Originally a 1966 Broadway musical, the groundbreaking Bob Fosse film "Cabaret" used the decadent and vulgar cabaret as a mirror image of German society sliding toward the Nazis. The intertwining of entertainment with social history marked a new step forward for the movie musical.

Michael York plays a British writer who comes to Berlin in the early 1930s in hopes of becoming a teacher. He makes the acquaintance of flamboyant American entertainer Sally Bowles, played by Liza Minnelli. Sally works at the Kit Kat Klub, a George Grosz-like Berlin cabaret where each night the smirking, androgynous Master of Ceremonies (Joel Grey) introduces a jazz-driven "girlie show" to his debauched audience.

Virtually all the film's musical numbers are staged within the confines of the Kit Kat Klub, and each song comments on the plot and on Germany's "progression" from hedonism to Hitlerism. Most of the Broadway score by John Kander and Fred Ebb was retained, with the welcome addition of "The Money Song."

"Cabaret" won eight Oscars, including awards to Minnelli, Grey, and Fosse. It celebrates its 40th anniversay this month and is available on Blu-ray Feb. 5.

In addition to "Cabaret," check out 10 other must-see musicals:


Singin' in the Rain (1952) celebrated its 60th anniversary release last summer. The movie centers on a silent film production company and cast that make a difficult transition to sound in the late 1920s. Don (Gene Kelly), an accomplished song-and-dance man, should have no trouble adapting to the microphone. Lina (Jean Hagen), however, is another matter - she has a voice that sounds like fingernails on a blackboard. The disastrous preview of the team's first talkie has the audience howling with derisive laughter. "You Were Meant for Me," "You Are My Lucky Star," "The Broadway Melody," and of course the title song make the film one of the greatest Hollywood musicals ever made.

The musical adventure The Wizard of Oz (1939) is a genuine family classic that made Judy Garland a star for her heartfelt performance as Dorothy Gale, an orphaned young girl unhappy with her drab black-and-white existence on her aunt and uncle's dusty Kansas farm and her subsequent trip to Oz. The film's annual showings on television made it a classic for the young and old.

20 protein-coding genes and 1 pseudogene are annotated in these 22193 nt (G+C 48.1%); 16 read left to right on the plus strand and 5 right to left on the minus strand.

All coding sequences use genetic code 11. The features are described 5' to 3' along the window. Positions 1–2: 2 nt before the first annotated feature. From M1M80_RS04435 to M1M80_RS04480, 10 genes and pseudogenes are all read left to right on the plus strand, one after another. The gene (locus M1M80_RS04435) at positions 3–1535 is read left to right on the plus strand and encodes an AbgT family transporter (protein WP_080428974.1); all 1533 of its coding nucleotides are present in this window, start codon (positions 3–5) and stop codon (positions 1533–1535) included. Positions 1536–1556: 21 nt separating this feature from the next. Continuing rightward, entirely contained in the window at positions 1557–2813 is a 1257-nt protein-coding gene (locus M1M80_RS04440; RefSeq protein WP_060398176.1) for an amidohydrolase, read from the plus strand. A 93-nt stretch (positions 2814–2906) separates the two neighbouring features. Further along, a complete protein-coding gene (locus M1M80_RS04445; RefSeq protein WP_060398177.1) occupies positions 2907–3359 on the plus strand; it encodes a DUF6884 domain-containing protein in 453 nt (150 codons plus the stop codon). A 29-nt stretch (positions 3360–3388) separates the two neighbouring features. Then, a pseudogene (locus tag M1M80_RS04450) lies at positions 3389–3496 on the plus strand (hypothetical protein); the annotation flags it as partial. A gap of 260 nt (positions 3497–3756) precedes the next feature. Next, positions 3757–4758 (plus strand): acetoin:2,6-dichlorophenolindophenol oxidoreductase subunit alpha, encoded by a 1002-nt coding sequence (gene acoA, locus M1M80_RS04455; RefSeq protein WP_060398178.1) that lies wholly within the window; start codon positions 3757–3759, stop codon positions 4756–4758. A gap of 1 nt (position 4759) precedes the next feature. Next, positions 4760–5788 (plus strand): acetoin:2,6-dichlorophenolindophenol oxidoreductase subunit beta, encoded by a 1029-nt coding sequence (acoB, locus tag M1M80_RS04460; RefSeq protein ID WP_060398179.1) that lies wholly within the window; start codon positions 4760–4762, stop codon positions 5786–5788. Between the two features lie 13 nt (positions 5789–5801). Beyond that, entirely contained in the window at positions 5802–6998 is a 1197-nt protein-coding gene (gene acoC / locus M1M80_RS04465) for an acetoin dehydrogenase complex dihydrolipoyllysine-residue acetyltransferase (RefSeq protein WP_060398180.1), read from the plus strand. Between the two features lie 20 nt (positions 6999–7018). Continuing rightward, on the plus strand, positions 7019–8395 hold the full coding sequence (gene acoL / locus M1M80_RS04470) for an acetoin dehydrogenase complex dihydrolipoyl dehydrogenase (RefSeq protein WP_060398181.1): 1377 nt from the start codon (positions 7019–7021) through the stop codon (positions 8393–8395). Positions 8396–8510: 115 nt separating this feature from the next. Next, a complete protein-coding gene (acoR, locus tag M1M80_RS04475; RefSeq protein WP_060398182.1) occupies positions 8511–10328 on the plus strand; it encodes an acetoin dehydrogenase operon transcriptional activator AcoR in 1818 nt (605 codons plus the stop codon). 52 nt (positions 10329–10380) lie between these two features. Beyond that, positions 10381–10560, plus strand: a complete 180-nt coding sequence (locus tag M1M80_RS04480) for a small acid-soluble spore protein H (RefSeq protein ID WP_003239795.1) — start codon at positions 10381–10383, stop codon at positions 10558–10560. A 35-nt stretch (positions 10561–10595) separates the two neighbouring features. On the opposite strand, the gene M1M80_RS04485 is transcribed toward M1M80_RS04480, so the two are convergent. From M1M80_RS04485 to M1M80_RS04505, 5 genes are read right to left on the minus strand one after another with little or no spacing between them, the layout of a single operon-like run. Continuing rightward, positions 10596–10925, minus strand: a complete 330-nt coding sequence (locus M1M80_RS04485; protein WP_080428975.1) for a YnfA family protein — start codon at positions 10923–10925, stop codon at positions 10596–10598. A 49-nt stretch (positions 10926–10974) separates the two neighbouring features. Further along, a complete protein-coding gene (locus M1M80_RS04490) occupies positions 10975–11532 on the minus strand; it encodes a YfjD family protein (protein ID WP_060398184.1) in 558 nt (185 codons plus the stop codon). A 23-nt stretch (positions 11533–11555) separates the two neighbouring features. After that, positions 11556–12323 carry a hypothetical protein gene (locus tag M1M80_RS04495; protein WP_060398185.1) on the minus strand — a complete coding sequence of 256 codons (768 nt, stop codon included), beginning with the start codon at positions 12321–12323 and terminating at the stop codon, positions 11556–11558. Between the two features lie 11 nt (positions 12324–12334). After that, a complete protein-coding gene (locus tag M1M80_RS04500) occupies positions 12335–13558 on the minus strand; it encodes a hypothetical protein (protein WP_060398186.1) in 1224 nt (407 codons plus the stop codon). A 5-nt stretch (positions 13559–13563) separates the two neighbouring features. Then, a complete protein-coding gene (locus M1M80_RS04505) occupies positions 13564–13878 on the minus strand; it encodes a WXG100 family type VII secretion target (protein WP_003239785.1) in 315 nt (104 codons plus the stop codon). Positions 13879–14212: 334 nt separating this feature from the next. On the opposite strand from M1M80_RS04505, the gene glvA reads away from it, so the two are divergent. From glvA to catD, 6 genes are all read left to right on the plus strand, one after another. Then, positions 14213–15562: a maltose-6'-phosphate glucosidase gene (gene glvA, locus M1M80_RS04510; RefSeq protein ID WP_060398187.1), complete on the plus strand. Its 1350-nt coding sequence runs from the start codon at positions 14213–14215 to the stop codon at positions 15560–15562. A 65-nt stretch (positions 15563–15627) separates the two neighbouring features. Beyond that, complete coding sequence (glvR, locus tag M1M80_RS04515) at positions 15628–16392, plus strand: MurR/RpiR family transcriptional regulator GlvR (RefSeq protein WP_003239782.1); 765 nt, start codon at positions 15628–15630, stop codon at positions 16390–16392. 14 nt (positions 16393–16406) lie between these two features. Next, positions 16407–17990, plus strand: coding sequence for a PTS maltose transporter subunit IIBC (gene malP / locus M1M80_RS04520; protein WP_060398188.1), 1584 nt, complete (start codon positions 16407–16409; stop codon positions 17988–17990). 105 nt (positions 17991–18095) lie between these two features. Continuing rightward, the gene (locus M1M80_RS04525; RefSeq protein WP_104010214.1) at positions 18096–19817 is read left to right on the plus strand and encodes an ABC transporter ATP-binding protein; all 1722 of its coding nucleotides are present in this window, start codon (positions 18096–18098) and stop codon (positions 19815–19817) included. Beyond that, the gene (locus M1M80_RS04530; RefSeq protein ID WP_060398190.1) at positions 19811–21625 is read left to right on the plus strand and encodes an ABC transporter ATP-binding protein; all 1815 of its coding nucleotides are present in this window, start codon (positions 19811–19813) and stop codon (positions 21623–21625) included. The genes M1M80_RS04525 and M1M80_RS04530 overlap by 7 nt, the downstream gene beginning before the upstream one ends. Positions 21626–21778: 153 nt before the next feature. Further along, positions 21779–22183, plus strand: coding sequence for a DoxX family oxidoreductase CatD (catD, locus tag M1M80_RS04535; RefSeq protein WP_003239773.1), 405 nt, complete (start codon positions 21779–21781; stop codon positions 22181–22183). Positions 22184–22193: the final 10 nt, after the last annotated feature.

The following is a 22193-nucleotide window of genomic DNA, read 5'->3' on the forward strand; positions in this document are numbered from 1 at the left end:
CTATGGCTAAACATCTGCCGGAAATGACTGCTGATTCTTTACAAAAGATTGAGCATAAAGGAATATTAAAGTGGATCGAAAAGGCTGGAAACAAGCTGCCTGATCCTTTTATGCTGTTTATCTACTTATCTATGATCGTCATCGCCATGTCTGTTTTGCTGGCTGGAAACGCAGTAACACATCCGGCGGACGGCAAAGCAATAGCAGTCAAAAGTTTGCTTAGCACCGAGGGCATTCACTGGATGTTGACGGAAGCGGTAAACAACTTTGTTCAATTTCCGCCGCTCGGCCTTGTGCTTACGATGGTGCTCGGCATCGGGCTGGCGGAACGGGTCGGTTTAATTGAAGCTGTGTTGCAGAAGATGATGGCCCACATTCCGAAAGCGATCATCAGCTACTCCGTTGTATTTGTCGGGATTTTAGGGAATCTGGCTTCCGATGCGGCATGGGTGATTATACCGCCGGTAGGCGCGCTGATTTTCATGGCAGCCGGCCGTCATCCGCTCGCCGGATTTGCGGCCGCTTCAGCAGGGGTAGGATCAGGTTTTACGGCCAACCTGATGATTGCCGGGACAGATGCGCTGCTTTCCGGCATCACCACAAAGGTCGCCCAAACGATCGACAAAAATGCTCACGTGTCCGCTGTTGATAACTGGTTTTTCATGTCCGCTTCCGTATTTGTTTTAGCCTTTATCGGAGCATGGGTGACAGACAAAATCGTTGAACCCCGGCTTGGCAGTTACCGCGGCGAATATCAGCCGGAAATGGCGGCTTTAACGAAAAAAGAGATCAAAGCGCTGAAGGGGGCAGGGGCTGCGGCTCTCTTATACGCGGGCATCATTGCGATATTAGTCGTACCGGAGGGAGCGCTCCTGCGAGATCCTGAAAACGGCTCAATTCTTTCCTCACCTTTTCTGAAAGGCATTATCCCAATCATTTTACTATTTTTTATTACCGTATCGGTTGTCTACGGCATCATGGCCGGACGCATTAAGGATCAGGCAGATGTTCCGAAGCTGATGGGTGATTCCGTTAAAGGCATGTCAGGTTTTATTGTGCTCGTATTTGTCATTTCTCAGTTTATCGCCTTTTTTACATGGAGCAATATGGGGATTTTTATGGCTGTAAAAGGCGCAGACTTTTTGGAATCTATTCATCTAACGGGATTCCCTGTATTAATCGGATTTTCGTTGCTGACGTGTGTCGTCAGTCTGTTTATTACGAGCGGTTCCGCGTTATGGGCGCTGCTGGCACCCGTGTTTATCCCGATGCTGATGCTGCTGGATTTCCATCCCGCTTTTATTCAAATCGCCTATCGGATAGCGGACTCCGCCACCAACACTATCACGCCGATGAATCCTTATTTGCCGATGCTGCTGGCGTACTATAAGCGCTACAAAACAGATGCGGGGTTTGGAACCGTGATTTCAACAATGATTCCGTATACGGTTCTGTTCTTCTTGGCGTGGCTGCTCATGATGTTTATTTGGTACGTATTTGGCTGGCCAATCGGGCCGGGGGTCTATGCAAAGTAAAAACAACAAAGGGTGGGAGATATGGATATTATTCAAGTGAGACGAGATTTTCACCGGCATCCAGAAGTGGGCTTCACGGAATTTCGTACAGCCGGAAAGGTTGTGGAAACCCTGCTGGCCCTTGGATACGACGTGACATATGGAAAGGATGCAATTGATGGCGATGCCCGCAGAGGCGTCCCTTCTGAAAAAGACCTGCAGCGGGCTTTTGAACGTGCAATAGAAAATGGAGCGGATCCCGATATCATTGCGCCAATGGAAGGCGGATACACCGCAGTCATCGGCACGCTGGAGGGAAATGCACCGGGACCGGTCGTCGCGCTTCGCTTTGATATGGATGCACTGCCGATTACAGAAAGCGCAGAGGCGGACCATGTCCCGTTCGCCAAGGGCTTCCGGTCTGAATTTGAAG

One of the most popular movie musicals of all time, The Sound of Music (1965) is based on the true story of the Trapp Family Singers. Julie Andrews stars as Maria, a young nun in an Austrian convent who regularly misses morning prayers because she enjoys going to the hills to sing. She winds up becoming the governess for the children of the widowed Captain Von Trapp (Christopher Plummer). Maria falls in love with the Captain, and rushes back to the Abbey so as not to complicate his impending marriage to a glamorous baroness.  Maria and the Captain finally confirm their love just as Nazism pervades the country. Former "American Idol" star Carrie Underwood is doing a revamp of the film and will be starring in an upcoming television version of the film.

Grease, (1978), starring John Travolta and Olivia Newton-John, was a smash hit when it was released in 1978. Declaring their devotion in such ballads as "Hopelessly Devoted to You" and "Sandy," Sandy and Danny split, reconcile, and split again amidst a pep rally, dances, drive-ins, and a drag race, before deciding "You're the One That I Want" at the climactic carnival.  The two stars released a Christmas album in 2012, and Travolta has said he wants to further their collaboration, perhaps starring in another film together.

My Fair Lady tells the tale of Cockney girl-turned-aristocrat Eliza Doolittle, famously portrayed by Audrey Hepburn in George Cukor's 1964 production. The film won eight Oscars, including Best Picture, Best Actor, and Best Director. A remake is currently in development with stars such as Keira Knightley and Carey Mulligan tipped to play Eliza.

Guys and Dolls (1955) centers on a New York City gambler who is challenged to take a cold female missionary to Havana, but they fall for each other, and the bet has a hidden motive to finance a crap game. Frank Sinatra, Marlon Brando, and Jean Simmons star.


Les Miserables (2012) has been nominated for eight Academy Awards this year, including "Best Motion Picture," "Best Actor" (Hugh Jackman) "Best Actress" (Anne Hathaway) and "Best Achievement in Music." The drama surrounds the obsessive quest of Inspector Javert (Russell Crowe) as he spends years in an effort to capture escaped convict Jean Valjean (Jackman). Hathaway, already a thin actress, dropped 25 pounds to play Fantine. She told the "Today" show: "I didn't do it to get hot; I did it to look like I was dying. So I don't want to be seen as, in talking about it, giving it more weight..."

A starry-eyed would-be star discovers just how far the notion that "there's no such thing as bad publicity" can go in the 2002 big-screen adaptation of the hit Broadway musical "Chicago," originally directed and choreographed by Bob Fosse.  Roxy Hart (Renee Zellweger) and Velma Kelly (Catherine Zeta-Jones) battle it out to see who can win greater fame through the headlines.  The film won six Oscars, including "Best Actress" (Zeta-Jones) and "Best Picture."

Baz Luhrmann tweaked the conventions of the musical genre by mixing a period romance with anachronistic dialogue and songs in 2001's Moulin Rouge. A poet (Ewan McGregor) falls for a beautiful courtesan (Nicole Kidman) whom a jealous duke covets. The film was the first musical nominated for Best Picture at the Oscars in 22 years (although it didn't win). Mixing old and new, the film had an amazing soundtrack with new versions of songs from Madonna, Elton John, The Police and Nirvana.

The 2005 musical Rent centered on Bohemians in the East Village of New York City struggling with life, love and AIDS, and the impacts they have on America. It starred Rosario Dawson, Jesse L. Martin, Taye Diggs and more.